Shigella gastroenteritis: Clinical and epidemiological aspects, and antibiotic susceptibility


Yurdakok K. , Sahin N., Ozmert E., Berkman E.

ACTA PAEDIATRICA JAPONICA, cilt.39, ss.681-684, 1997 (SCI İndekslerine Giren Dergi) identifier identifier identifier

Özet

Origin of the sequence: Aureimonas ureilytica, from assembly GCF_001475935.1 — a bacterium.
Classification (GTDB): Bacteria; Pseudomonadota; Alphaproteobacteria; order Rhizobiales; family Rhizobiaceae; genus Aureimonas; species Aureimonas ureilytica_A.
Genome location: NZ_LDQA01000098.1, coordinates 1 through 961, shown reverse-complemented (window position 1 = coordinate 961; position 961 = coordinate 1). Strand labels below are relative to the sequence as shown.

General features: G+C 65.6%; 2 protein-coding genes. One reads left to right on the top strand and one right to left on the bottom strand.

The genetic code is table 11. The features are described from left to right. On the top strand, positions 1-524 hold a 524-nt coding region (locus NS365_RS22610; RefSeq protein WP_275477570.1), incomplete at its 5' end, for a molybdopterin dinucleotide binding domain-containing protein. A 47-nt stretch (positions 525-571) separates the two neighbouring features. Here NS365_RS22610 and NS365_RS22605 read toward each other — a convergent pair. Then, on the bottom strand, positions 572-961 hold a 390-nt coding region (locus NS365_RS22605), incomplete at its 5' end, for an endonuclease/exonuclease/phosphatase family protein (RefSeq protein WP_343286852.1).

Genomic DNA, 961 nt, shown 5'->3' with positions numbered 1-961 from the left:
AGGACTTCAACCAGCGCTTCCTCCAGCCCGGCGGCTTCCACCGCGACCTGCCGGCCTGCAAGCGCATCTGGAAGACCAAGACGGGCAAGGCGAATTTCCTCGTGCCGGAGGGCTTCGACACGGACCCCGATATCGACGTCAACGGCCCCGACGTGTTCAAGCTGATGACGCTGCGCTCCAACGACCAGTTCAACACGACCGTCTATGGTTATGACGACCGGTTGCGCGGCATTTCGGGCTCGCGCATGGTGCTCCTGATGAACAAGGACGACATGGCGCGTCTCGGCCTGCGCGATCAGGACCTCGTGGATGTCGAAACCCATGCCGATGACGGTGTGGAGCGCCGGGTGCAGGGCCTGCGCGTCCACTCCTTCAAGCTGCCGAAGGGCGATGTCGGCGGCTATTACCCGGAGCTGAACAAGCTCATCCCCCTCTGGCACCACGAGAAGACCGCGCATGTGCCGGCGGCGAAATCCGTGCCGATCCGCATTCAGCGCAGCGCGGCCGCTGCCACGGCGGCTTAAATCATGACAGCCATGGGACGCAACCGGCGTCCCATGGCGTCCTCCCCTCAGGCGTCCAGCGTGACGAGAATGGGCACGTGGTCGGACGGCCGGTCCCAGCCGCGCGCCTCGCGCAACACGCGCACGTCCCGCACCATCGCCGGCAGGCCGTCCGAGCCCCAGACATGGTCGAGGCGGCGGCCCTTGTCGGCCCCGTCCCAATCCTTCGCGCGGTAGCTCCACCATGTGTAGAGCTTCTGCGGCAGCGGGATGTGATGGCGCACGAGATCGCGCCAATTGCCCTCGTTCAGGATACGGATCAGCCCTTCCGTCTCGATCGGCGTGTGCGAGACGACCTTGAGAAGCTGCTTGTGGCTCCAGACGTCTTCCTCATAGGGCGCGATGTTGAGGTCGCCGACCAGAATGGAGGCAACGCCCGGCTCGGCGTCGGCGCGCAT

The epidemiology and antibiotic sensitivity of Shigella species is changing worldwide. The present study surveyed the changing clinical and epidemiological characteristics and antibiotic susceptibility of Shigella gastroenteritis in Hacettepe University Ihsan Dogramaci Children's Hospital Diarrhoea Training and Treatment Unit between 1987 and 1994. Among 19 812 diarrheal admissions, 618 (3.2%) patient Files with Shigella gastroenteritis were reviewed retrospectively. Shigella soneii has been the commonest isolate (64%) since 1987 followed by S. flexineri (30%), S. boydii (5%) and S. dysenteriae (1%), the latter having not been isolated since 1990. The isolate rate of S. sonnei has increased whereas the isolation rate of S. flexineri has decreased concomitantly since 1987 (r= -0.94; P < 0.001). The majority of cases (365/618, 59%) were between 1 and 5 years of age. On admission bloody diarrhea was present in 36%, seizures in 3% and mild-moderate dehydration in 11% of cases. No case had severe dehydration. Only six patients (1%) were hospitalized. No deaths were recorded. The resistance rate for trimethoprim-sulfamethoxazole has increased from 27% in 1990 to 66% in 1994 (P < 0.05) while the resistance rate for ampicillin has decreased from 81% in 1987 to 32% in 1993 (P < 0.001). Shigella flexineri was found to have higher resistance rates to ampicillin, sulbactam-ampicillin, chloramphenicol and gentamicin than S. sonnei. Changing Shigella sp. over the years may be the reason for the mild course of Shigella gastroenteritis. Further regional epidemiological studies are necessary to develop more appropriate management guidelines, especially in developing countries.